The Hypnotic Eye


1h 18m 1960
The Hypnotic Eye

Brief Synopsis

A city is stricken by a wave of self-mutilations performed by beautiful women who appear to be in a hypnotic trance.

Film Details

Genre
Horror
Thriller
Release Date
Feb 1960
Premiere Information
not available
Production Company
Allied Artists Pictures Corp.
Distribution Company
Allied Artists Pictures Corp.
Country
United States

Technical Specs

Duration
1h 18m
Sound
Mono, Mono (Westrex Recording System)
Color
Black and White
Film Length
7,041ft

Synopsis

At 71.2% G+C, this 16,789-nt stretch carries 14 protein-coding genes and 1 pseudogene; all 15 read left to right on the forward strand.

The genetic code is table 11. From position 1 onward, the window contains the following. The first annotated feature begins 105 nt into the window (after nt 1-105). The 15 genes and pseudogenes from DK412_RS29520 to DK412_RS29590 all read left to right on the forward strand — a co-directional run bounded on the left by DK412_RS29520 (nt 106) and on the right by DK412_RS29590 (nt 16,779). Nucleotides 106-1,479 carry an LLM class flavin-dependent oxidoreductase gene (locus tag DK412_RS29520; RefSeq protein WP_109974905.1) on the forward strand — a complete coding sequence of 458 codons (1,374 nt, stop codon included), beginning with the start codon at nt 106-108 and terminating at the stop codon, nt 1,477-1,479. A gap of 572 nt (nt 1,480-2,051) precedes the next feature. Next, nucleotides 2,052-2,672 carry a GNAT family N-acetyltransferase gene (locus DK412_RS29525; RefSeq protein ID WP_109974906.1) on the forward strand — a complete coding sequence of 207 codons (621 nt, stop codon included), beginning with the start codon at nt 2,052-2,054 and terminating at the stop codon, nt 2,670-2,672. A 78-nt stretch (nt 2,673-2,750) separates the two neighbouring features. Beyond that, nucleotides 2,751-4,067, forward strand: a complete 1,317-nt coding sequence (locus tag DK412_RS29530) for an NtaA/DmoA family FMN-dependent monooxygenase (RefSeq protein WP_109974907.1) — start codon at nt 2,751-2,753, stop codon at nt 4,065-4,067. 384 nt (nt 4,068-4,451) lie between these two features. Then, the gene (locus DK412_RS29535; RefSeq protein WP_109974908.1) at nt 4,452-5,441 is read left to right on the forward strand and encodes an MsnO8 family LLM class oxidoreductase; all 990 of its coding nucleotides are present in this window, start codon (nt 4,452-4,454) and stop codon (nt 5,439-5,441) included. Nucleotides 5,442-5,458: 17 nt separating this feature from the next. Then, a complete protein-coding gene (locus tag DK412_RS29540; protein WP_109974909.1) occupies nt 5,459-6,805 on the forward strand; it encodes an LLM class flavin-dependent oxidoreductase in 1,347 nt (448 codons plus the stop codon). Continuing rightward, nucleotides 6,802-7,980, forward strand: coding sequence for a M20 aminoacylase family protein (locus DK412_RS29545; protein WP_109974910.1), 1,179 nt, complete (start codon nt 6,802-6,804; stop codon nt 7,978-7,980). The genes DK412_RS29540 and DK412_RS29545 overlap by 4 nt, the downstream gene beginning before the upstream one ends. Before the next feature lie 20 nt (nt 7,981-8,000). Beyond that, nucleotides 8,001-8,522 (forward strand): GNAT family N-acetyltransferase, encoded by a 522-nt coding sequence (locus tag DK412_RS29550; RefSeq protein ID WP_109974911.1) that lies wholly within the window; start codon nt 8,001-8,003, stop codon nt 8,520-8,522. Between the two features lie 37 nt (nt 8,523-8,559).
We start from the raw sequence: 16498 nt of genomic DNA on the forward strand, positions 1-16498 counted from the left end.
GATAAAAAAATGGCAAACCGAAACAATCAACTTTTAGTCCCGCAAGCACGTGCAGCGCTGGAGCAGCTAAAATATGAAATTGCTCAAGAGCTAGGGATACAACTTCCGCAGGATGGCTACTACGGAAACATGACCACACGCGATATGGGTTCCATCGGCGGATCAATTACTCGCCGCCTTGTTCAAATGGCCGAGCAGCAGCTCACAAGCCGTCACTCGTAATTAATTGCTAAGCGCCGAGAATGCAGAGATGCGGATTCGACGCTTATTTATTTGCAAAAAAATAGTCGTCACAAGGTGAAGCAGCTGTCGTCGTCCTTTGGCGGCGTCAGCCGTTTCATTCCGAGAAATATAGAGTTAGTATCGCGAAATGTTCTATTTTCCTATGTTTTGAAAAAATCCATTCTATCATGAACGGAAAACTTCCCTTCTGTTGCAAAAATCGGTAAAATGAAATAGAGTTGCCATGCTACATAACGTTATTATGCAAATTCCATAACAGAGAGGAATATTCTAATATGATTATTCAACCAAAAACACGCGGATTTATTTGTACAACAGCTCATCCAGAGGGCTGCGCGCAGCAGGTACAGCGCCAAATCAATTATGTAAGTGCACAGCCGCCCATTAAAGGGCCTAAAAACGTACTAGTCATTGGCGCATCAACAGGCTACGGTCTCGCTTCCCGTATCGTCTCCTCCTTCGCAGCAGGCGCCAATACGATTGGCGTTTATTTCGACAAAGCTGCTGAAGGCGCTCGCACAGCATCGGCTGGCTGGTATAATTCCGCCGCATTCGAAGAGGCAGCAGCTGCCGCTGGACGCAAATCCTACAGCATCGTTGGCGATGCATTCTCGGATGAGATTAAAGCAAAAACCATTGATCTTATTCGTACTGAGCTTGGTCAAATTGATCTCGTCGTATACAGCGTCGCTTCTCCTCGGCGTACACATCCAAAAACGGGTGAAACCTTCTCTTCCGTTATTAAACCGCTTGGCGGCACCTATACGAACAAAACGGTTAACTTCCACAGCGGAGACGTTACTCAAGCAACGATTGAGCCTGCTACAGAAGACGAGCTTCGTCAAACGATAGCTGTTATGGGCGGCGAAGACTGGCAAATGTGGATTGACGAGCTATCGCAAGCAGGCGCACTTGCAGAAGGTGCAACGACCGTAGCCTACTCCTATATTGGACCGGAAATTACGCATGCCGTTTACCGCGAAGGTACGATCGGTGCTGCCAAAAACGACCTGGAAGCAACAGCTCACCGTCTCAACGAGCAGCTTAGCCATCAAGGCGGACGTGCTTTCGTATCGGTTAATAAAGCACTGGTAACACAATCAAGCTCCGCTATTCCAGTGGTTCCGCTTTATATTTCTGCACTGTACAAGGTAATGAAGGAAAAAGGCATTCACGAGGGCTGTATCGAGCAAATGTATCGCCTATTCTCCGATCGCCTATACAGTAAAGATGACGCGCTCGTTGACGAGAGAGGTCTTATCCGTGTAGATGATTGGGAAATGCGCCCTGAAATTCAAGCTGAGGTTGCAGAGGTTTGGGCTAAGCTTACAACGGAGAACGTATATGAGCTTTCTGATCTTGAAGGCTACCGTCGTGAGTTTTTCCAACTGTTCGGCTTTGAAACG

After another in a series of inexplicable, drastic self-mutilations results in the death of a woman, police detective sergeant Dave Kennedy meets with psychiatrist Dr. Philip Hecht. The men wonder what would cause normal, attractive young women to inflict horrible damage to themselves by such actions as shampooing their hair over a lit gas burner, drinking lye or placing their faces into the moving blades of a fan. When Phil suggests that the men discuss the cases further over dinner, Dave admits he has tickets with his girl friend, Marcia Blane, and friend, Dodi Wilson, to a hypnotist's show. That evening, despite Dave's belief that hypnotists are charlatans, he, Marcia and Dodi enjoy the show put on by The Great Desmond, which features a group of men responding to suggestions made to them while under a hypnotic trance. After this display, Desmond's beautiful assistant Justine joins the act and the hypnotist calls for three female volunteers. When Dave indicates his skepticism about the entire process, both Dodi and Marcia volunteer but Justine subtly indicates to Desmond to choose Dodi, who, during the subsequent demonstration, apparently floats in the air under Desmond's hypnotic suggestion. After the show, Dave refuses to believe Dodi when she insists she has no recollection of the experience. As the trio passes a large poster of Desmond outside, Dodi abruptly announces that she must return home and heads off to hail a cab. Unknown to Marcia and Dave, Dodi returns to the theater instead. That night at home, as Dodi prepares for bed, she inexplicably washes her face using a bottle of sulfuric acid waiting near the basin. The next day, Dave and Marcia visit the horribly scarred Dodi in the hospital, where she maintains that she has no memory of her behavior nor of feeling any pain from the acid burn. Later, Marcia and Dave discuss the bizarre event and Marcia speculates hypnosis may have been involved. Dave avers that Dodi was never truly hypnotized during Desmond's act, then points out that the hypnotist has no motive for provoking such behavior. Marcia then decides to attend Desmond's next show where she purposely volunteers, but only pretends to allow herself to be hypnotized. After the show, Marcia meets with Dave and Phil and tells them that onstage Desmond conceals in his hand a ball that looks like an eye with a flashing light. Phil acknowledges that this kind of device is an authentic means of inducing hypnosis in a quick and sometimes dangerous fashion. Marcia then reveals that when Desmond was bringing her out of her pretended trance, he whispered to her to return to the theater at midnight. Dave points out that Dodi did not return to see Desmond, but Phil reminds him that if the command was part of the hypnotic suggestion, Dodi would have no memory of the action. Dave agrees to allow Marcia to see Desmond and assures her that he and Phil will follow her. At midnight, Marcia returns to the theater and goes to Desmond's dressing room, where he catches her unaware and hypnotizes her using the lighted ball. Dave and Phil follow the couple to a nightclub where they watch the entertainment and dance before Desmond takes Marcia to her apartment. Unknown to Dave and Phil, Justine waits in Marcia's apartment and after Desmond leaves, orders the hypnotized Marcia to step into a scalding shower. Meanwhile, Phil encourages Dave to question Marcia about Desmond, and when Dave arrives at her apartment, he interrupts Marcia's shower. Justine pretends to be an acquaintance of Marcia in order to gain time to flee via the fire escape. Dave questions Marcia, but she remains confused and disoriented, repeating Justine's claim that she is a friend. The following day, Dave asks Phil for his advice and the psychiatrist states his belief that Marcia was indeed hypnotized and that her theory about the numerous self-mutilations may be correct. Dave decides to visit all the surviving victims to ask them whether they have ever been hypnotized and if they recognize Desmond or Justine. All of the survivors questioned, including Dodi, insist they have never been hypnotized nor seen Desmond and Justine, which convinces Dave and Phil that the hypnotist is indeed involved in the self-mutilations. Phil suggests hypnotizing Marcia so that she can relive her evening with Desmond, but that night they discover that she is not in her apartment. Realizing it is time for Desmond's evening show, Dave and Phil rush to the theater. In his show, Desmond is leading the audience in a demonstration to illustrate how susceptible to suggestion people are when Dave and Phil arrive, searching for Marcia. Spotting Dave, Justine orders Desmond to stop him with hypnosis, but Dave avoids the lighted ball and leaps on the stage with his gun drawn. Phil follows to tell Dave that Marcia is no longer in her seat. The men notice Justine dragging the dazed Marcia up to a catwalk high over the stage and Dave rushes after them. As the curtain closes on the stage, Phil pleads with Justine not to harm Marcia, but, pulling off a mask, Justine bitterly reveals she hates all beautiful women for she herself is horribly disfigured. Justine orders Desmond to attack Phil, but as he does, Dave shoots the hypnotist from the catwalk. Hysterical when Desmond collapses, Justine throws herself to her death, leaving Marcia dangling on the catwalk until Dave pulls her to safety.